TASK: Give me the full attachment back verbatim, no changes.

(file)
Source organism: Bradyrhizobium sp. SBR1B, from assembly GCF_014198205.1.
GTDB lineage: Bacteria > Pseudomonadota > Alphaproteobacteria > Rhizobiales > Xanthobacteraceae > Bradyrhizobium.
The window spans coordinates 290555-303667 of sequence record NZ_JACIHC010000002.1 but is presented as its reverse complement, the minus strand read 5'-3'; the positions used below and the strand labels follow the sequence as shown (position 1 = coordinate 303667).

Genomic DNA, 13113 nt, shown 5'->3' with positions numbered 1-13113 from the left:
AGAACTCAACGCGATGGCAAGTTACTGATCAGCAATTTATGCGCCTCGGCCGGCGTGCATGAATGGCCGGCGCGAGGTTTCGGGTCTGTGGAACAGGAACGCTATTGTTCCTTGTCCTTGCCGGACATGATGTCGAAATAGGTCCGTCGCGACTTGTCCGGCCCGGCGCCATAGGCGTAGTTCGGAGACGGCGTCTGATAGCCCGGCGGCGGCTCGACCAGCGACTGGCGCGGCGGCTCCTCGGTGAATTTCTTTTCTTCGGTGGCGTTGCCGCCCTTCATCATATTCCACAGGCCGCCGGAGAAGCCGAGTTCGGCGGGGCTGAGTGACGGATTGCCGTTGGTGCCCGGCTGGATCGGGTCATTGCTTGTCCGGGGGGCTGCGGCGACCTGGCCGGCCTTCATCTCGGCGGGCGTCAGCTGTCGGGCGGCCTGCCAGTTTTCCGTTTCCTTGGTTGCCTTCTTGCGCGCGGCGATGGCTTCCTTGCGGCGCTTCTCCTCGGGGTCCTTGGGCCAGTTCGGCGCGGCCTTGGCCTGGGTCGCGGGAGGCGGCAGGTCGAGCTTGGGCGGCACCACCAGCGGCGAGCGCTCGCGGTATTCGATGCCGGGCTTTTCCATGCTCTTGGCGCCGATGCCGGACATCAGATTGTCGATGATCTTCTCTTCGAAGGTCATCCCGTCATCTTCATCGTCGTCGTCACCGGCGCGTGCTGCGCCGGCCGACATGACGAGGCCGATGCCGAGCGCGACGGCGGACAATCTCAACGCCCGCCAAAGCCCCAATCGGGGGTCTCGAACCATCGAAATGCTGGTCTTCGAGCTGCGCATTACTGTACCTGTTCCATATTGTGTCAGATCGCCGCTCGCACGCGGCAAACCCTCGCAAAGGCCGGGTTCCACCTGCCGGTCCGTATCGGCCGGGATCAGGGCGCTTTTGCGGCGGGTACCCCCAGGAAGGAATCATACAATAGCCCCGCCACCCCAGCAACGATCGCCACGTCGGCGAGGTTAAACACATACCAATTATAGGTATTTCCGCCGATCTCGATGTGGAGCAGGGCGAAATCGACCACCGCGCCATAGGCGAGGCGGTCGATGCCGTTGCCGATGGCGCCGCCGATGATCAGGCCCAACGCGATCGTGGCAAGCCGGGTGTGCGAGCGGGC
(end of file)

Source organism: Bradyrhizobium sp. SBR1B, from assembly GCF_014198205.1.
GTDB lineage: Bacteria > Pseudomonadota > Alphaproteobacteria > Rhizobiales > Xanthobacteraceae > Bradyrhizobium.
The window spans coordinates 290555-303667 of sequence record NZ_JACIHC010000002.1 but is presented as its reverse complement, the minus strand read 5'-3'; the positions used below and the strand labels follow the sequence as shown (position 1 = coordinate 303667).

Genomic DNA, 13113 nt, shown 5'->3' with positions numbered 1-13113 from the left:
AGAACTCAACGCGATGGCAAGTTACTGATCAGCAATTTATGCGCCTCGGCCGGCGTGCATGAATGGCCGGCGCGAGGTTTCGGGTCTGTGGAACAGGAACGCTATTGTTCCTTGTCCTTGCCGGACATGATGTCGAAATAGGTCCGTCGCGACTTGTCCGGCCCGGCGCCATAGGCGTAGTTCGGAGACGGCGTCTGATAGCCCGGCGGCGGCTCGACCAGCGACTGGCGCGGCGGCTCCTCGGTGAATTTCTTTTCTTCGGTGGCGTTGCCGCCCTTCATCATATTCCACAGGCCGCCGGAGAAGCCGAGTTCGGCGGGGCTGAGTGACGGATTGCCGTTGGTGCCCGGCTGGATCGGGTCATTGCTTGTCCGGGGGGCTGCGGCGACCTGGCCGGCCTTCATCTCGGCGGGCGTCAGCTGTCGGGCGGCCTGCCAGTTTTCCGTTTCCTTGGTTGCCTTCTTGCGCGCGGCGATGGCTTCCTTGCGGCGCTTCTCCTCGGGGTCCTTGGGCCAGTTCGGCGCGGCCTTGGCCTGGGTCGCGGGAGGCGGCAGGTCGAGCTTGGGCGGCACCACCAGCGGCGAGCGCTCGCGGTATTCGATGCCGGGCTTTTCCATGCTCTTGGCGCCGATGCCGGACATCAGATTGTCGATGATCTTCTCTTCGAAGGTCATCCCGTCATCTTCATCGTCGTCGTCACCGGCGCGTGCTGCGCCGGCCGACATGACGAGGCCGATGCCGAGCGCGACGGCGGACAATCTCAACGCCCGCCAAAGCCCCAATCGGGGGTCTCGAACCATCGAAATGCTGGTCTTCGAGCTGCGCATTACTGTACCTGTTCCATATTGTGTCAGATCGCCGCTCGCACGCGGCAAACCCTCGCAAAGGCCGGGTTCCACCTGCCGGTCCGTATCGGCCGGGATCAGGGCGCTTTTGCGGCGGGTACCCCCAGGAAGGAATCATACAATAGCCCCGCCACCCCAGCAACGATCGCCACGTCGGCGAGGTTAAACACATACCAATTATAGGTATTTCCGCCGATCTCGATGTGGAGCAGGGCGAAATCGACCACCGCGCCATAGGCGAGGCGGTCGATGCCGTTGCCGATGGCGCCGCCGATGATCAGGCCCAACGCGATCGTGGCAAGCCGGGTGTGCGAGCGGGC